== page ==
Getting There And Getting Around Arizona

Credit: USGS/AGI, Nicole Schmidgall & Brenna Tobler Credit: USGS/AGI, Nicole Schmidgall & Brenna Tobler

The natural beauty of Havasu Canyon is well worth the effort it takes to get there. A limited number of people may visit at one time, so reservations are required and openings are often fully booked months in advance, especially during the Spring Break season.

To get to Havasu Canyon, visitors can fly into Phoenix, more than 430 kilometers to the southeast; Las Vegas, about 350 kilometers to the west; or the smaller Flagstaff airport, about 270 kilometers to the east. From those airports, you’ll need to rent a car to travel to Hualapai Hilltop, the trailhead and heliport, 100 kilometers north of Route 66. Depending on your starting point, you will exit I-40 at either Kingman (from points west) or Seligman (from points east). From Kingman, proceed east, or from Seligman, head west on historic Route 66 until you intersect Indian 18 (Hualapai Hilltop Highway). There are no services or lodging at the Hilltop, so bring plenty of water and supplies and be sure to top off your gas tank before arriving. A night watchman patrols the ample parking lot, but it is wise not to leave valuables behind.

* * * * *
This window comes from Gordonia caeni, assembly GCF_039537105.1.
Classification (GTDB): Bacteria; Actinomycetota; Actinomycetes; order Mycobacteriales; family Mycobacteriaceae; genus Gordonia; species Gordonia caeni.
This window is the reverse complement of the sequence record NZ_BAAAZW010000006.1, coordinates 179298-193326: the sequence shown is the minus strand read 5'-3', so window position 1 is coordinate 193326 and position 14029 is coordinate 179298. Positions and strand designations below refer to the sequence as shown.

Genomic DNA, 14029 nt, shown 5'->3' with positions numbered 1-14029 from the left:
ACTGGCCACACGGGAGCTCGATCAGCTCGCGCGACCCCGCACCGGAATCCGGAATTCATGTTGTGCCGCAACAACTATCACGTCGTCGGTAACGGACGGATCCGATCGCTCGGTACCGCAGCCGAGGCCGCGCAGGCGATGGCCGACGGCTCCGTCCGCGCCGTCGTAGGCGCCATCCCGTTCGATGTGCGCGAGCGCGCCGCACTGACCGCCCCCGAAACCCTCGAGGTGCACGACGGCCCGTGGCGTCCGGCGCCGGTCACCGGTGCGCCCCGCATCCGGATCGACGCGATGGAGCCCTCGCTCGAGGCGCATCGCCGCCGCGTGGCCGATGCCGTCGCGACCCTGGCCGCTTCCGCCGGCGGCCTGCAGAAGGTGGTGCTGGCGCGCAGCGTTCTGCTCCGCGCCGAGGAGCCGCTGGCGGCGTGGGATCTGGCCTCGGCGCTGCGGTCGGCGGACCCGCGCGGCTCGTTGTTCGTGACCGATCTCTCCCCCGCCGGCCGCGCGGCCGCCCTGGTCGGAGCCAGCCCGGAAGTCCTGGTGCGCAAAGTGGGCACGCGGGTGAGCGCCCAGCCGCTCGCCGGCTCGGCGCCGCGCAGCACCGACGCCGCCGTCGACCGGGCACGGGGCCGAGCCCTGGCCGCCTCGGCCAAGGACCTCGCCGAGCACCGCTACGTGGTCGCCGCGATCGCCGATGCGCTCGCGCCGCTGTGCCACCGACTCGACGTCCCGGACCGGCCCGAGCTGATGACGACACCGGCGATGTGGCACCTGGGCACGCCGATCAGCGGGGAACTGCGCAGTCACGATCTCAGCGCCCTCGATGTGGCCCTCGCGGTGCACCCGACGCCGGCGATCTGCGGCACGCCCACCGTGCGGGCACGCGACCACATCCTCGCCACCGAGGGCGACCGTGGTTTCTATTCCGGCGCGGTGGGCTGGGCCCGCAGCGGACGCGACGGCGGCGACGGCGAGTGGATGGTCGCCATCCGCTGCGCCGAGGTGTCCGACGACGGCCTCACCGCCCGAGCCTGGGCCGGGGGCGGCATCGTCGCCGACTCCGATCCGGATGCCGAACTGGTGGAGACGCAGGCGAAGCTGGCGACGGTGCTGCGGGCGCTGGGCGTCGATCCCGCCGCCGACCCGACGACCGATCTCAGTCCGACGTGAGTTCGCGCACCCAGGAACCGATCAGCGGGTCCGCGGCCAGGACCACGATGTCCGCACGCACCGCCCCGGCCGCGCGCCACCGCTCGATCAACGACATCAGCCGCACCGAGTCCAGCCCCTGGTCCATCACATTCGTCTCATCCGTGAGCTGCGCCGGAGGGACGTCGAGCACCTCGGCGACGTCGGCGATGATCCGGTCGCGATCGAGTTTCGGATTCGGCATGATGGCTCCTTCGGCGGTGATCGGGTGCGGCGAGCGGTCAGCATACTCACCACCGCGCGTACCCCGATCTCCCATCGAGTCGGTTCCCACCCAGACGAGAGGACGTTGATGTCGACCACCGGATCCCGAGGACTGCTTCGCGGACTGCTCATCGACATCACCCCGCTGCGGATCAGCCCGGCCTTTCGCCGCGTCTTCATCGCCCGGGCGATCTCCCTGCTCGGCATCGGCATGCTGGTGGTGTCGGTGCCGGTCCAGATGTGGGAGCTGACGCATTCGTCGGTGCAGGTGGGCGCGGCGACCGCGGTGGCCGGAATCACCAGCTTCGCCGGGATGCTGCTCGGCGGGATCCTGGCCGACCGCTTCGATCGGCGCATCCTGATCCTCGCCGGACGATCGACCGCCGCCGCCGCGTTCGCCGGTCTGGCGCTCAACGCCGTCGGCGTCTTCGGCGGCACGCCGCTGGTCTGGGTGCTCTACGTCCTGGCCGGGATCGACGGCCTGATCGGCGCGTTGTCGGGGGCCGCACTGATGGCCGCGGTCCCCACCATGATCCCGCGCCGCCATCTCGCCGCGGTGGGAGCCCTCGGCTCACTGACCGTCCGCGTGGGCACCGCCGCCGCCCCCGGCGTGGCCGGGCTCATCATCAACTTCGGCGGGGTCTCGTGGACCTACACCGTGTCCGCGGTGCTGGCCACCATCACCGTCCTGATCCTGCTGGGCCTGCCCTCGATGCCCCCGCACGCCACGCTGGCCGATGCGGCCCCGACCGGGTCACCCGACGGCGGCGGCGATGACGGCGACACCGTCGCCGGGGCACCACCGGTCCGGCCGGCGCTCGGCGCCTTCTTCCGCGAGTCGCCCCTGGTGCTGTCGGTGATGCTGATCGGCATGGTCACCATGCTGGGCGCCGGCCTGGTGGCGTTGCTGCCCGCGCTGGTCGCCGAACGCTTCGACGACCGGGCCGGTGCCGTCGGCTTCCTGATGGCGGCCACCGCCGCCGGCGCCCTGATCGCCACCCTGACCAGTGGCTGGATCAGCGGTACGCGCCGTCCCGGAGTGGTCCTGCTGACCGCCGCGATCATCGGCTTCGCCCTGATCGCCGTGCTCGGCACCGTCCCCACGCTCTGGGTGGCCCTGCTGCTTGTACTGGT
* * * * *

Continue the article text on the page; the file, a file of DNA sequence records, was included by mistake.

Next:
Once at the Hilltop, there are three options to get to Supai: a beautiful hike, a short helicopter flight, or a guided ride on horseback (also available to the campground). You can mix and match: For example, if you hike the 13 kilometers down to Supai, you can opt to ride the helicopter or a horse back out. Mules are usually available to carry baggage. Helicopter flights are not available every day of the week. Detailed information about each option, as well as the required entrance fee and accommodations (a basic lodge in Supai or the lovely campground another three kilometers down canyon), is available through the Havasupai Tourist Office at 928-448-2121 or httourism0@havasupai-nsn.gov. We recommend you stay at least two nights so you have enough time to explore.

Terri Cook and Lon Abbott

Terri Cook (www.down2earthscience.com) is a science and travel writer based in Colorado and an EARTH roving correspondent. Lon Abbott is a geology professor at the University of Colorado at Boulder.

Saturday, March 30, 2013 - 06:00